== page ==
[Checkers] Nullness inference

Michael Ernst mernst at cs.washington.edu
Sat Dec 27 05:04:32 EST 2008


Thanks for your message.  It's great to hear from you, and I hope you are
enjoying a well-deserved Christmas break after a first term teaching.
Teaching is tremendous fun, but can also be exhausting.

I have cc'ed the checkers mailing list, which contains the developers of
the Checker Framework.

It's great that your tool can generate stub files; that is very useful, and
is just what we had in mind.

Mahmood, can you update us on the status of support for stub files?  It's
easy for me to write a little script that converts them into skeleton files
in the short term, of course.

Thanks for sending the stub files for JLex.  I notice that the JLex
maintainer recommends (http://cscott.net/Projects/) using JFlex
(http://jflex.de/) instead.  I think it's great to start with any program
at all in order to improve the tool.  I also think that when doing case
studies, we will learn most from analyzing programs that are in use and
that people care about.  For instance, we will be able to ask a developer
whether a particular reference was intended to be nullable, and bugs we
discover may be validated and fixed, which is more impressive than finding
un-verified bugs in legacy software.

One possibility as another modest piece of software that you could analyze
is the "utilMDE" package of the Daikon tool
(http://groups.csail.mit.edu/pag/daikon/download/).  It is primarily a
library, but you could use its test suite as a main program that invokes it
in many typical ways.  An advantage of using the utilMDE package, beyond
that is is actively used and maintained, is that the source code is already
fully annotated with @Nullable annotations.  (These are the complement of
@NonNull annotations:  every reference can be thought of as having one or
the other, so only one of the two is necessary.)  That means that you can
directly compare the precision of your tool with that of our (presumably
less precise) type-checker.  As a side benefit, that should make it
possible to more quickly find bugs in both tools.

As another example, the Checker Framework contains annotated versions of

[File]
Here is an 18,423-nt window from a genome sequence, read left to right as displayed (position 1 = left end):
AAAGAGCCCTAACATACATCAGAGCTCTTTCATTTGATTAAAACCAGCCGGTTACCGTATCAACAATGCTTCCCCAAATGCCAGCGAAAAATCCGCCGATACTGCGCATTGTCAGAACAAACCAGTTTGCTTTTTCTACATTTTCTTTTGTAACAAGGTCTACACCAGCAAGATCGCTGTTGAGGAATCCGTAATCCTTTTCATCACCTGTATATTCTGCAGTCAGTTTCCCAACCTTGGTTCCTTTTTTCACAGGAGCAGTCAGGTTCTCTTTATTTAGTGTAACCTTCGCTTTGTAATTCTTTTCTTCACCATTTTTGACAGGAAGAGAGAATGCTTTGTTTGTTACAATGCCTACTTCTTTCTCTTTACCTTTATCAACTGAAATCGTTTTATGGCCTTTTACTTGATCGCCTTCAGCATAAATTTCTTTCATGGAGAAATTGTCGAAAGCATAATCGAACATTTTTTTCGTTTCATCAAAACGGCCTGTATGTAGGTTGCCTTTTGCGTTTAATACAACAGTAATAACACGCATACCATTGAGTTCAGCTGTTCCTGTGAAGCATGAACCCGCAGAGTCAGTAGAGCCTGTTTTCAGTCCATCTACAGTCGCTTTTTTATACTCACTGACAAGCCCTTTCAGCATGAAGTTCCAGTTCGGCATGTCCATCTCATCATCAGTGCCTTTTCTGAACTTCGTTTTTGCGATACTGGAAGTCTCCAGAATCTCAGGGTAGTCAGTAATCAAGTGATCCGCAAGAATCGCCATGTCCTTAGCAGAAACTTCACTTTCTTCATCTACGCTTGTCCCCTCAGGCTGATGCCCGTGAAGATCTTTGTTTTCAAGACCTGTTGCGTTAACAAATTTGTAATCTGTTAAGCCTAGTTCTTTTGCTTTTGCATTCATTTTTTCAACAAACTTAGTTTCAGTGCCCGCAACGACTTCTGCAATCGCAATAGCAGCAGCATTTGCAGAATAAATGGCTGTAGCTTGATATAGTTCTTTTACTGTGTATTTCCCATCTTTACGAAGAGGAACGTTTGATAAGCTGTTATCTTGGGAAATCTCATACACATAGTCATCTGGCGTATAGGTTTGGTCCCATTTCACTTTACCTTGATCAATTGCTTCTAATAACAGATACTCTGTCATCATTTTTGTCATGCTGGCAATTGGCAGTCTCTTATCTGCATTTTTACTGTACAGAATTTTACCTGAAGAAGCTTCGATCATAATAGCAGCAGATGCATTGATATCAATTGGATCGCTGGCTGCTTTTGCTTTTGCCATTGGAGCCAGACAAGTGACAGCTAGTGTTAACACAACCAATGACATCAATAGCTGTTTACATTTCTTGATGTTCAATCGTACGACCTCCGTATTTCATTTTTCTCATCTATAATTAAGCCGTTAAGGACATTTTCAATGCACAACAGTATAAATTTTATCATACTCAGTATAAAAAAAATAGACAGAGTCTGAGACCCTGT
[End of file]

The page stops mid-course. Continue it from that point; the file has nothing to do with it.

many parts of the JDK.  However, the JDK is not type-safe with respect to
generics and is often written in a low-level style, so I do not think it is
a very good case study.

I'm happy to collaborate on analyzing other pieces of software as well.

> Is it ok to put the stub files into a directory structure mirroring the
> package hierarchy structure?

Yes, that is a convenient way to store them.

> There are some limitations that I forsee:
> - Since I analyse Java bytecode rather than source code, the parameter
> names are lost and replaced with the local variable used to hold them.

I don't think this is a serious problem; the synthetic variable names are
fine.  (If the bytecode was produced using the -g option to the java
compiler, then the parameter names are available in the class file.)

> - Moreover, nullness annotations which are internal to a method can be
> computed, but they are hard to relate to the source code. For instance,
> the analyser infers that in:
> Object o = method_that_never_returns_null();
> variable o is @NonNull, but it has not the source code to express this
> in any way. However, I think that this is not important for a stub file,
> which only deals with signatures.

You are right.  Furthermore, since our inference tools perform local
flow-sensitive type qualifier inference, annotations on local variables are
only rarely necessary in order for our type checkers to verify an
implementation.  And when only the signature is being used, the local
variable annotations aren't necessary at all.

> - Also consider that I do not use the @PolyNull annotation at the
> moment. The analyser does use dependencies in the analysis, also more
> precise than that expressed by @PolyNull, but I will think about it
> later. I think that I need some clarification first about the formal
> meaning of that annotation.

OK.  Please let us know your questions, and we will be very happy to
clarify -- and those questions will enable us to improve our documentation
as well!

We've found that PolyNull makes a very substantial difference in precision
in practice, so that will be a welcome feature to add.

In addition to the limitations that you mentioned, I have another question,
about generics.  Does your tool infer qualifiers for generic type
arguments?  For example, could it infer that a list contains non-null
elements, as in List<@NonNull String> ?  If not, then that is likely to
significantly impact precision.  Our type-checkers target Java 5 code.
(This seems reasonable to us, since Java 5 was publicly released over 4
years ago, and since anyone who is really interested in software quality
is almost certainly taking advantage of the increased type safety that
generics provide.)

Thanks again, and let us know as your tool evolves.  We are also happy to
help with answering questions, running experiments, and in other ways.


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